Nutrition is an important indicator of national development and growth. Evidence substantiates the fact that the first 1000 days of life between a woman’s pregnancy and her child’s 2nd birthday offers a unique window of opportunity to build healthier and prosperous future.
Academic institutions such as medical colleges can play significant role in developing future champions among doctors and nurses to deliver quality Maternal, Infant and Young Child Nutrition (MIYCN) services in public and private health facilities and community.
Understanding the need to build the capacity of doctors and nurses to effectively deliver the MIYCN services, WeCan- IPE Global extended technical support to the Department of Health, Medical Education and Family Welfare, Government of Jharkhand to roll out a series of trainings to enhance the capacity of the medical staff in Rajendra Institute of Medical Sciences (RIMS) in Ranchi to create a MIYCN Resource Centre.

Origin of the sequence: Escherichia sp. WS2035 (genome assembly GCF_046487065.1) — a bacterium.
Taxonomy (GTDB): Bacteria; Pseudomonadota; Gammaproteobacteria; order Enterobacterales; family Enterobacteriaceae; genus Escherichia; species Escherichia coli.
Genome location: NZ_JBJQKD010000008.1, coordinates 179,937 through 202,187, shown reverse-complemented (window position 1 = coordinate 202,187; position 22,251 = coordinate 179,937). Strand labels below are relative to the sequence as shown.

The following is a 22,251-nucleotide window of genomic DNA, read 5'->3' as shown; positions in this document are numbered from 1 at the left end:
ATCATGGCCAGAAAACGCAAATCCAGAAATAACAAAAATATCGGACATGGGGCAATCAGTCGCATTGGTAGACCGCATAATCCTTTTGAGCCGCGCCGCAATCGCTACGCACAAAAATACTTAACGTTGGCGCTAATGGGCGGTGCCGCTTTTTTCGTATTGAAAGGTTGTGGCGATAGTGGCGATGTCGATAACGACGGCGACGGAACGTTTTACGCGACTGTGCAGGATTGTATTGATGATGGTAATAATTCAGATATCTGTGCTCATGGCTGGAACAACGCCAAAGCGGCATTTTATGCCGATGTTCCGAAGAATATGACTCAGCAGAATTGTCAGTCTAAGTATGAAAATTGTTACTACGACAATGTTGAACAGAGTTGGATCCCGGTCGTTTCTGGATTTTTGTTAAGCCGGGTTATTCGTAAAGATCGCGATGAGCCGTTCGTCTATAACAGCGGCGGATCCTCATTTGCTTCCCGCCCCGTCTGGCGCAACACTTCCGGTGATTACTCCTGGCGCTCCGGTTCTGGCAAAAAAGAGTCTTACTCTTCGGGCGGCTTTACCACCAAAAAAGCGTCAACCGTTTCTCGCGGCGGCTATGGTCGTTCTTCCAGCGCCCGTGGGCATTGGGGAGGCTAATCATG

The trainings were organized in partnership with Alive and Thrive and Indian Association of Preventive and Social Medicine. In a short span of three months, 14 senior faculty member were trained as master trainers on competency based MIYCN curriculum for medical undergraduates, and 25 doctors and nurses were trained as master trainers on the standard protocols for implementing MIYCN service at point of care.
RIMS has started implementing MIYCN teaching and service delivery at point of care in their Medical College Hospital and is now established as a MIYCN resource centre with trainers, training materials and teaching techniques, which is ready to train faculty members, doctors and nurses from other medical colleges and health facilities in the state.
It is time other medical institutes across the country started similar training, to ensure a healthy and prosperous future for tomorrow’s children.
(WeCan, supported by BMGF, is a national level platform (housed in IPE Global) mandated to strengthen coordination and collaboration between development partners in support of Government efforts to roll out a set of high impact nutrition interventions)